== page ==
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Thursday, December 14, 2017
 USDA Projects Four Years of Declining Milk Prices  

USDA is forecasting a large drop in milk prices this year followed by three years of slower declines before stabilizing. Domestic use and exports of dairy products are forecast for continued growth.


USDA is forecasting a significant downturn in milk and dairy product prices in 2015, with the all-milk price falling $4.90 per hundredweight and the cheese price retreating 45 cents per pound.


Decreases in subsequent years are less dramatic, but an increase in milk prices aren’t expected until 2021 and an increase in the cheese price is not expected until 2022, according to the agency’s long-term projections released this month.


The all-milk price is expected to drop to $18.05 by 2018, stabilize for a couple of years then move higher to reach $19.20 by 2024, USDA economists reported.


Milk production is projected to continue its long-term upward trend, increasing 37.1 billion pounds from 212.3 billion pounds in 2015 to 249.4 billion pounds by 2024, with favorable returns encouraging expansion of the herd through 2018.


Milk per cow is expected to rise more than 4,000 pounds over the next 10 years, from 22,770 pounds in 2015 to 27,060 pounds by 2024, the economists project.


The agency forecasts higher feed costs will bring year-to year declines in the number of cows from 2020 through 2024. Production per cow, however, will continue upward, reflecting continued developments in technology and genetics.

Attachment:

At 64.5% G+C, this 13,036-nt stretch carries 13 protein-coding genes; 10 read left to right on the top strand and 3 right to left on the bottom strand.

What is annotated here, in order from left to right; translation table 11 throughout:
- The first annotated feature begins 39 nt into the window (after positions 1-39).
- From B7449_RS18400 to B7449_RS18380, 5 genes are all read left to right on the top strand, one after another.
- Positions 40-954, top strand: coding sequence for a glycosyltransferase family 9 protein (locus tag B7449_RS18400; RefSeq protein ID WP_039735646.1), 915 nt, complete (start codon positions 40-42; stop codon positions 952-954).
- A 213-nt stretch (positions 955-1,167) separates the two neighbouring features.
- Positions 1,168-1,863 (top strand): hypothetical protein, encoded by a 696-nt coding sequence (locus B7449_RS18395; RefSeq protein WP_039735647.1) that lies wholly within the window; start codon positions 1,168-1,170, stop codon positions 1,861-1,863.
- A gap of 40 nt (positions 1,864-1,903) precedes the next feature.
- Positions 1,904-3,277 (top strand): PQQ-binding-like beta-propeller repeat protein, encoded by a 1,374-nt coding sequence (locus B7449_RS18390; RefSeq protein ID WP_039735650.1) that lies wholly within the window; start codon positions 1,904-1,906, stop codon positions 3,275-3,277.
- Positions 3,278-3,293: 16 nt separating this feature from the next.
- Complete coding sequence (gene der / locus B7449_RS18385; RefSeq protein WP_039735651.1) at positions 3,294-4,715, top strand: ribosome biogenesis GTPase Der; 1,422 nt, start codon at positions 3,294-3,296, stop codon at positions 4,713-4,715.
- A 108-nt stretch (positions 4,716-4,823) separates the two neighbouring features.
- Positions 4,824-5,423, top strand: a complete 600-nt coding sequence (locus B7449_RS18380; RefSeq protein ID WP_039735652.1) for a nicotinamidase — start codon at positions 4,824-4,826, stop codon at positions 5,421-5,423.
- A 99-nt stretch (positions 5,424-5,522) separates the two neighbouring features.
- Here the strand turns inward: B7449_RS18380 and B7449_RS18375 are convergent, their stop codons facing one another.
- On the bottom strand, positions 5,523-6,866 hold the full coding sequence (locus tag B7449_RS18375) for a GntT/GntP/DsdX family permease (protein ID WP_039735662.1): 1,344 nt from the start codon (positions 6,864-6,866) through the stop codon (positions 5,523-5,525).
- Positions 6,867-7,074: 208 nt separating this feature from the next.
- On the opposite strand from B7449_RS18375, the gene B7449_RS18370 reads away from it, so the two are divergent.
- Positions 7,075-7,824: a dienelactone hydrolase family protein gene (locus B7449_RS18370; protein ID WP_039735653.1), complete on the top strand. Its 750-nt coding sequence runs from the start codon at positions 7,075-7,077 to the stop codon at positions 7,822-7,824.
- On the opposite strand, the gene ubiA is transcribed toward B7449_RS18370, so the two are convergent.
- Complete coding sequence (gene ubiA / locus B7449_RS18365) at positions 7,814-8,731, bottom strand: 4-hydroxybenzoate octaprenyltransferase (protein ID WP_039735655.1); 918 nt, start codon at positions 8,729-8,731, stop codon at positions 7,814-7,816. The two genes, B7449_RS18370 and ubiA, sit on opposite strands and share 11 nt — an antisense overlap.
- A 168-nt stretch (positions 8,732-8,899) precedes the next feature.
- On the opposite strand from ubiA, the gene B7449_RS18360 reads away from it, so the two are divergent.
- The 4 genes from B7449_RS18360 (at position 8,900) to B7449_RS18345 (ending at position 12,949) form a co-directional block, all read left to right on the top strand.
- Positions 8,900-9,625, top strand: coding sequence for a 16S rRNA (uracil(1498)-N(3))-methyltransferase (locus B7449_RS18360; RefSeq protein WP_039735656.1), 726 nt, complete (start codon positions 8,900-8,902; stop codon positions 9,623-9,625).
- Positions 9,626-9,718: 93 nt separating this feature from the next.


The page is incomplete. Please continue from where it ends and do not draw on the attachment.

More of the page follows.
Future demand for dairy products looks bright in USDA’s projections, with domestic commercial use growing faster than the U.S. population. While per-capita consumption of fluid milk is expected to continue its slow decline, domestic demand for cheese is expected to rise due to greater consumption of prepared foods and increased eating away from home.


The economists project domestic commercial use (on a milk fat basis) to rise from 202.6 billion pounds in 2015 to 234.6 billion pounds in 2024.


The upward trend in dairy exports is also projected to continue, with the U.S. well positioned to expand exports, according to USDA.


Commercial exports (on a milk fat basis) are projected to increase steadily over the next decade, reaching record levels and growing from 11 billion pounds in 2015 to 17.9 billion pounds in 2024, the economists reported.


Imports of dairy products are projected to remain fairly steady, between 3.8 billion pounds and 4.1 billion pounds over the next 10 years.


Source: USDA 

 


Posted on Thursday, February 19, 2015 (Archive on Thursday, February 26, 2015)
Posted by bholcomb@adpi.org  Contributed by bholcomb@adpi.org
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